Many of you will be familiar with our friendly in-house mascot Alan. Alan is Pantone 381. Wherever Alan travels, he will look the same thanks to the universal colour system Pantone.
Pantone was created in the 1960s by Lawrence Herbert who saw how the industry was struggling to communicate around colour. Printers and designers had no clear way of describing their exact colour requirements. That's when the Pantone Matching System was launched, with the hope it would become the globally recognised language of colour. Pantone took a firm grip of the graphics industry and the colour system has kept growing to meet demands and fashions, adding new colours every year. Without Pantones there is still no guarantee we're all seeing the same colour. Computer screens don't always display colour correctly (remember That Dress where half the country saw it as gold and white and the other half as black and blue?).
Pantones do have their limits, which are becoming harder to work with. The now more commonly used CMYK process mixes four colours to produce the required shade. This means there is more flexibility in the mixing, which is essential for producing photos or other graphics including gradiented colours or opacities.
Digital print quality has vastly improved so the need for exact spot colours isn't what it was, leaving Pantones as often the more time-consuming and expensive option. Some multinational companies such as BT have now opted for CMYK for their branding. So where flexibility is key, where people expect to have an infinite number of choices open to them in the shortest time-scales, is Pantone becoming outdated? Or has it's position simply shifted from day to day use, to being reserved for brands requiring universal consistency everywhere from China to Chile?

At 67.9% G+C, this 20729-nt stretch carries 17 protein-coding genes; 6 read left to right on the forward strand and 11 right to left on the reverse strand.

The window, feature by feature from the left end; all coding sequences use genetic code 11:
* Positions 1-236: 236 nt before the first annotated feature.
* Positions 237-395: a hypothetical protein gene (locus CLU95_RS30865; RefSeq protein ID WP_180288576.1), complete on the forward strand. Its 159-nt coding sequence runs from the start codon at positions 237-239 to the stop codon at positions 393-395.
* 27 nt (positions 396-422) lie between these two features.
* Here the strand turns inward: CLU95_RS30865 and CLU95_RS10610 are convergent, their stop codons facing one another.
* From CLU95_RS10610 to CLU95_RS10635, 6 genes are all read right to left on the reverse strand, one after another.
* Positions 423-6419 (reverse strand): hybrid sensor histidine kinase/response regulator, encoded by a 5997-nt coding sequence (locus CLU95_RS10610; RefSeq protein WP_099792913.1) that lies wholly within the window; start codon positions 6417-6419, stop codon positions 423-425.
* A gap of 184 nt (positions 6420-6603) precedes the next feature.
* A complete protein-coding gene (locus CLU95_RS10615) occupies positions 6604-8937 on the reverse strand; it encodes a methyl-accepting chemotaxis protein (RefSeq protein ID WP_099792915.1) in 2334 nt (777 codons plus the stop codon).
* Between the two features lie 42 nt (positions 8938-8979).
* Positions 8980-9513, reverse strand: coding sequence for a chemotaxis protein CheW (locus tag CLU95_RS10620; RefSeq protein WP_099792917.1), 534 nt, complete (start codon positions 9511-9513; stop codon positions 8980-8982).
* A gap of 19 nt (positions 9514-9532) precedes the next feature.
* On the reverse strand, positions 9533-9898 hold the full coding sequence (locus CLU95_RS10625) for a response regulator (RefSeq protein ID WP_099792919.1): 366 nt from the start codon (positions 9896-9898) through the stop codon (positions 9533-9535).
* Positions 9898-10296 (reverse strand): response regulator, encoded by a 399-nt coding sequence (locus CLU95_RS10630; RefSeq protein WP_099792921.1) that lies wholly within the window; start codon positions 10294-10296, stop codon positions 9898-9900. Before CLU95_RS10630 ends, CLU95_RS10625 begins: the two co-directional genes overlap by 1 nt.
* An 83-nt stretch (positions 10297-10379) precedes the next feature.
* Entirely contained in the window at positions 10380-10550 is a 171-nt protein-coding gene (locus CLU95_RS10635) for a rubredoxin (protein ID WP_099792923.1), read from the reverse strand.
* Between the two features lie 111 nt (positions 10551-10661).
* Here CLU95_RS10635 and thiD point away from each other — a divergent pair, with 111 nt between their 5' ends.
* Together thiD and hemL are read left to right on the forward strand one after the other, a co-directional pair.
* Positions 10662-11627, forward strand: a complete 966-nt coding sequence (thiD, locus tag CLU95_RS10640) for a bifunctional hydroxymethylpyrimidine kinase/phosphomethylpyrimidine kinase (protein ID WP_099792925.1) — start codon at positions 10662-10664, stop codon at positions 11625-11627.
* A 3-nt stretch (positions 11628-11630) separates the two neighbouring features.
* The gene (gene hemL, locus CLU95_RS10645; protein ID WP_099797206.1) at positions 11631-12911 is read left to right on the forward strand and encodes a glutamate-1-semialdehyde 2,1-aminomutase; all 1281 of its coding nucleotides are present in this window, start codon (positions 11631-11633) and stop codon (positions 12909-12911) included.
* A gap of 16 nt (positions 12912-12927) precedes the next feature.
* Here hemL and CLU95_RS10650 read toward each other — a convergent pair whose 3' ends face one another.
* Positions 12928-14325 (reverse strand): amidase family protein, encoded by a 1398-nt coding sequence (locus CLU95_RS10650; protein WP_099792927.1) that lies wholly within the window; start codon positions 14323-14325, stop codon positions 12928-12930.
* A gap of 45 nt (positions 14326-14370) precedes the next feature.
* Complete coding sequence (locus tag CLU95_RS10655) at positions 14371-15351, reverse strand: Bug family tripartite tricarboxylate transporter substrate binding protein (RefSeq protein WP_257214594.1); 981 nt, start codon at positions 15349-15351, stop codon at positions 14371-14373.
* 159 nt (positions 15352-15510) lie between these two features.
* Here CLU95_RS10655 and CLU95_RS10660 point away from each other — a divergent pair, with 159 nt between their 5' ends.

Pantone has clearly been asking itself the same questions about its weakening grip on the industry and been broadening it's brand to make design and colour a greater part of everyone's lives. The business is certainly working hard to make its brand more than a professional's tool. Clever marketing initiatives have seen everything from Pantone mugs and pencil cases to Pantone hotels and cafés. The brand has become internationally recognised by those who have nothing to do with graphics and the business is building its reputation as a colour authority within popular culture. Pantone is fighting to remind us that it is a global brand and one we shouldn't cast aside too quickly.
The flip side of letting the marketing department take the lead, is that with the branding of colours such as Minion Yellow, designers everywhere will fear they have to strike that particular shade from their palette when creating anything vaguely similar to the banana-loving underlings, or risk crippling litigation from copyright lawyers.
Time will tell how the balance of power plays out between Pantone's design and marketing departments, and in the graphics and printing industry in the wider world. What is far more important is working with designers who understand colours and how they should be used. Designers who can talk you through the differences between Pantones, CMYK and RGB and which platforms they are appropriate for. Professionals who can use all of these colour systems to get the best and most cost-effective results for the client.
The designers at Kubiak are passionate about producing high quality, innovative work. Our experts understand that your choice of company colours are a vital first impression, setting the scene for your business. Get in touch to talk through the impact and use of colours on your brand and see how our team can make colour work for you.
Luckily Kubiak's Alan can happily exist as Pantone 381 or be digitally created as C25 M0 Y95 K0 and isn't keen on any particular fruit.
Posted: 26 February 2016 by Kubiak Team